Morgaine – beautiful, otherworldly. She travels through the gates, closing them behind her in a vain, endless and fatal bid to save civilisation.
Vanye – disgraced warrior. His only hope of honour and salvation is to betray his kin and protect his liege-lady.
The Chronicles of Morgaine is the oldest, tattiest, most worn out and dogeared book on my shelf. I own a 1986 edition – bought new – and it has survived about six house moves, numerous car-boot-sale culls and a protracted period in a cardboard box in a loft sometime during the 1990’s. It is the most re-read of any of my books and, over the last 25 or so years it has done faithful service as a sort of literary comfort-food, a paperback rice pudding, if you will.
Now that all of my reading is done on a Kindle, this is the book that reminds me what reading a paper book feels and smells like. When I have replaced all of my paper books with electronic ones, THIS is the one, held together with strata of yellowing sellotape, that will remain on the shelf, defiantly paperiferous.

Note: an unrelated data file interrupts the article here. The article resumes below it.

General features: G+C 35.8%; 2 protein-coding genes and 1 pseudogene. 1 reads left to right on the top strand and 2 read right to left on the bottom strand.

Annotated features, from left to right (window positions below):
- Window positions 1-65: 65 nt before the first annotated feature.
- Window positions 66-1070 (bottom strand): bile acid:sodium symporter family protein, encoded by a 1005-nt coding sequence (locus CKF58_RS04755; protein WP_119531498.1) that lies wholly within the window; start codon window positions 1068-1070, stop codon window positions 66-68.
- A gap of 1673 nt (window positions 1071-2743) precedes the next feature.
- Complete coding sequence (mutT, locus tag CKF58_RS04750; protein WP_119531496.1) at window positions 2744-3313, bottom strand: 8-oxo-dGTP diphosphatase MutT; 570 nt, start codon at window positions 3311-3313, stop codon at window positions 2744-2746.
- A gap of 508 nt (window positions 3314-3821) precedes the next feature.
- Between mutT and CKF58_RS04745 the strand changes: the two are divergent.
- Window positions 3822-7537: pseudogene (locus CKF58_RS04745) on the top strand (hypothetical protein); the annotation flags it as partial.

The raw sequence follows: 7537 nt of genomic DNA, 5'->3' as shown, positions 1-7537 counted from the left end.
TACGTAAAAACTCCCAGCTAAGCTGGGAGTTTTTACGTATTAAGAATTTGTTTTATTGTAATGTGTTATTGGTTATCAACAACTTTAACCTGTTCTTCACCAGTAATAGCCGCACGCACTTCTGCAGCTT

I really love the story. It is a collection of three books, “Gate of Ivrel”, Well of Shiuan” and “Fires of Azeroth”. From the title and cover art you might be forgiven for thinking this is a bit of a sword & sandal, Conan & Sonja saga – nothing like it! It owes far more to Arthurian legend (and with a fair dose of Lord of the Rings) than anything and there isn’t a bulging loincloth to be found.
What more to be said? the plot is long and linear, based as it is around Morgaine’s ill-fated quest and Vanye’s struggle with his oath of fealty to her. There are battles and betrayals, pursuits and travails aplenty, and none of it matters. Once you “get it” you realise that the *real* story is about the developing relationship, uneasy and unwilling at first, between the two protagonists; the fey, unpredictable and beautiful Morgaine and her faithful warrior servant, young, persistent and deeply flawed Vanye.